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Open AccessArticle

Evaluating the Impact of Different Hypercaloric Diets on Weight Gain, Insulin Resistance, Glucose Intolerance, and its Comorbidities in Rats

1
CEDOC, NOVA Medical School, Faculdade de Ciências Médicas, 1150-082 Lisboa, Portugal
2
Instituto de Investigação Clínica e Biomédica de Coimbra (iCBR), Faculdade de Medicina de Coimbra, 3000-548 Coimbra, Portugal
3
Escola Superior de Saúde de Leiria- Instituto Politécnico de Leiria, 2410-197 Leiria, Portugal
4
Instituto Politécnico de Coimbra, Coimbra Health School (ESTeSC), Department of Complementary Sciences, 3046-854 Coimbra, Portugal
*
Author to whom correspondence should be addressed.
Both authors have contributed equally to this work.
Nutrients 2019, 11(6), 1197; https://doi.org/10.3390/nu11061197
Received: 16 April 2019 / Revised: 8 May 2019 / Accepted: 22 May 2019 / Published: 28 May 2019
(This article belongs to the Special Issue Diet and Metabolic Syndromes)
Animal experimentation has a long history in the study of metabolic syndrome-related disorders. However, no consensus exists on the best models to study these syndromes. Knowing that different diets can precipitate different metabolic disease phenotypes, herein we characterized several hypercaloric rat models of obesity and type 2 diabetes, comparing each with a genetic model, with the aim of identifying the most appropriate model of metabolic disease. The effect of hypercaloric diets (high fat (HF), high sucrose (HSu), high fat plus high sucrose (HFHSu) and high fat plus streptozotocin (HF+STZ) during different exposure times (HF 3 weeks, HF 19 weeks, HSu 4 weeks, HSu 16 weeks, HFHSu 25 weeks, HF3 weeks + STZ) were compared with the Zucker fatty rat. Each model was evaluated for weight gain, fat mass, fasting plasma glucose, insulin and C-peptide, insulin sensitivity, glucose tolerance, lipid profile and liver lipid deposition, blood pressure, and autonomic nervous system function. All animal models presented with insulin resistance and dyslipidemia except the HF+STZ and HSu 4 weeks, which argues against the use of these models as metabolic syndrome models. Of the remaining animal models, a higher weight gain was exhibited by the Zucker fatty rat and wild type rats submitted to a HF diet for 19 weeks. We conclude that the latter model presents a phenotype most consistent with that observed in humans with metabolic disease, exhibiting the majority of the phenotypic features and comorbidities associated with type 2 diabetes in humans. View Full-Text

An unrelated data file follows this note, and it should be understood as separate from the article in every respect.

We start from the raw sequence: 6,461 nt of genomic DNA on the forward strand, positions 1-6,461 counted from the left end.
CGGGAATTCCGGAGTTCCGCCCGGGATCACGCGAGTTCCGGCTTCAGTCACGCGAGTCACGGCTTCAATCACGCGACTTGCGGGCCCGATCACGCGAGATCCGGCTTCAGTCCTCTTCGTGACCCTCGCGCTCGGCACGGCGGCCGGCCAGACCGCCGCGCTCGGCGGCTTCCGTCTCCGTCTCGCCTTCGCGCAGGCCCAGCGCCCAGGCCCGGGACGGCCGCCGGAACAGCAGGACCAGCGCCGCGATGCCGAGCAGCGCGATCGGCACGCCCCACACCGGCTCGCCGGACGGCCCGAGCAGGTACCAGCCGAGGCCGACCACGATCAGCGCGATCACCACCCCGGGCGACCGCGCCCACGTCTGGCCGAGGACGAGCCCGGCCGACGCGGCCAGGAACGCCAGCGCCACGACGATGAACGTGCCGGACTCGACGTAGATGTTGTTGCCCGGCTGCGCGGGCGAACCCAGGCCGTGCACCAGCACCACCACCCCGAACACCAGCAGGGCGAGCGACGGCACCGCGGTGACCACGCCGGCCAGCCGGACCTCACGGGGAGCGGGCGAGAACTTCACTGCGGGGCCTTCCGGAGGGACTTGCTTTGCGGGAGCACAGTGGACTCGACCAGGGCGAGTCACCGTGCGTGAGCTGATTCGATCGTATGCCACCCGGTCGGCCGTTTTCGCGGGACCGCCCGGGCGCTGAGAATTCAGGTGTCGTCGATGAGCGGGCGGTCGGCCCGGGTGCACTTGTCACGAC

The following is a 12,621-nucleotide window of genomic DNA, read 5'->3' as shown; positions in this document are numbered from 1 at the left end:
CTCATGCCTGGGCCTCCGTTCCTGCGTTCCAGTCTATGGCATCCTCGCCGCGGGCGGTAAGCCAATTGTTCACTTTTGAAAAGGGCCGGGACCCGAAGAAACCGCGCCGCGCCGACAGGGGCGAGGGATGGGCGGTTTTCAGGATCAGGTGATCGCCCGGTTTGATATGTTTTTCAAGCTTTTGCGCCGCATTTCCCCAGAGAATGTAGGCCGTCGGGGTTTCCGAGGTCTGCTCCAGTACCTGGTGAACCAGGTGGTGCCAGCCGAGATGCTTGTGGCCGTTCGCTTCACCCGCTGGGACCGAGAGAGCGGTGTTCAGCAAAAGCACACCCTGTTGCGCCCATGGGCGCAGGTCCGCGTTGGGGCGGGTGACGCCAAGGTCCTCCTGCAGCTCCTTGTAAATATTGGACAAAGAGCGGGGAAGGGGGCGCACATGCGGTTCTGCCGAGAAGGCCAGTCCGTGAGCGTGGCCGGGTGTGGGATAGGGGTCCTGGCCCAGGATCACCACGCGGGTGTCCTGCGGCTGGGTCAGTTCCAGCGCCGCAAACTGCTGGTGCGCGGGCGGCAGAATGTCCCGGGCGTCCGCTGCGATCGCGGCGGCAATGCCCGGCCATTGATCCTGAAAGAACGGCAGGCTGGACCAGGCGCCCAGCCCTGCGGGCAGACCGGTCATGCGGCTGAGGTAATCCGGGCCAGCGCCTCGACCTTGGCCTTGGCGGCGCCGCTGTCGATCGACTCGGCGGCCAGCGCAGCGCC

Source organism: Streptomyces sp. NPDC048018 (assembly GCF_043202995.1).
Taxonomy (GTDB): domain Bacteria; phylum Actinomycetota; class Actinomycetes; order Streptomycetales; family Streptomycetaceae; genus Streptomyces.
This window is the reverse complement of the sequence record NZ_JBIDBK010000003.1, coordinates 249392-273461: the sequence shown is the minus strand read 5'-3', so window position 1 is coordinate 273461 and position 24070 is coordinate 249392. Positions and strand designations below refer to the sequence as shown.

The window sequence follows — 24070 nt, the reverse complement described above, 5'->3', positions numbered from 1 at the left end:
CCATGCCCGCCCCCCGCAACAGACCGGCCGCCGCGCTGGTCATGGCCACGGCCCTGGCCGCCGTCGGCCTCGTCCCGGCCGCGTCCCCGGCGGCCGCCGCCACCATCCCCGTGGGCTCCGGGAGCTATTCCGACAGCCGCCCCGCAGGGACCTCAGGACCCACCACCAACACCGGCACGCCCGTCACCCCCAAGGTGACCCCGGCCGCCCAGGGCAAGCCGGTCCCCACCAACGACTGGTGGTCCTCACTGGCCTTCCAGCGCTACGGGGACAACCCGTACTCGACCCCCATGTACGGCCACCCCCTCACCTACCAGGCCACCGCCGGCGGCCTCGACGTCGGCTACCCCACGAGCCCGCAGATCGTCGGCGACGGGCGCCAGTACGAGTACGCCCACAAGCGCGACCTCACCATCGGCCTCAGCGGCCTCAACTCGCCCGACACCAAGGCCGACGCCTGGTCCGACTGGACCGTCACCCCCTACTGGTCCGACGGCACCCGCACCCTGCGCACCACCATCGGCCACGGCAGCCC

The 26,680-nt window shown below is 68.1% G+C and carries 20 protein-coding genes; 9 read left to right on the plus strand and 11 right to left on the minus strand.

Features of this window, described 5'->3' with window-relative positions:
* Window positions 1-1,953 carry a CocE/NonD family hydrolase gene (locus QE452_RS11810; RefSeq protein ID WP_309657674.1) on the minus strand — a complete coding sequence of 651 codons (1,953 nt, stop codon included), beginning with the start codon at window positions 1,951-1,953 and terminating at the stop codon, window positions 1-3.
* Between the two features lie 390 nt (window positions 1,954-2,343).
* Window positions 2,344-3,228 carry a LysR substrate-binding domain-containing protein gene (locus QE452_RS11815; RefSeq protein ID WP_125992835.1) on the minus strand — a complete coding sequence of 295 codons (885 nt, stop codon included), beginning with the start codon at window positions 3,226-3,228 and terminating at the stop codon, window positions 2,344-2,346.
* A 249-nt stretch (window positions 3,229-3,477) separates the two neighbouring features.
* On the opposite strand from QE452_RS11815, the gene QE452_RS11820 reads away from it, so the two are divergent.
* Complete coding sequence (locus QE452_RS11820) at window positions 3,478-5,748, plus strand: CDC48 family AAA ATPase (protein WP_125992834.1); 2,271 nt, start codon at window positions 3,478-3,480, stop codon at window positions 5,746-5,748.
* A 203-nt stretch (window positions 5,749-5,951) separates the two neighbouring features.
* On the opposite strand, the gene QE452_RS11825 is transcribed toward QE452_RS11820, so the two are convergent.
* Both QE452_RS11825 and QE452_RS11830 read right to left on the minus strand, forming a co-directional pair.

Keywords: type 2 diabetes; obesity; metabolic syndrome; insulin sensitivity; glucose tolerance; weight gain; hypertension; adipose tissue; animal models type 2 diabetes; obesity; metabolic syndrome; insulin sensitivity; glucose tolerance; weight gain; hypertension; adipose tissue; animal models
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Melo, B.F.; Sacramento, J.F.; Ribeiro, M.J.; Prego, C.S.; Correia, M.C.; Coelho, J.C.; Cunha-Guimaraes, J.P.; Rodrigues, T.; Martins, I.B.; Guarino, M.P.; Seiça, R.M.; Matafome, P.; Conde, S.V. Evaluating the Impact of Different Hypercaloric Diets on Weight Gain, Insulin Resistance, Glucose Intolerance, and its Comorbidities in Rats. Nutrients 2019, 11, 1197.

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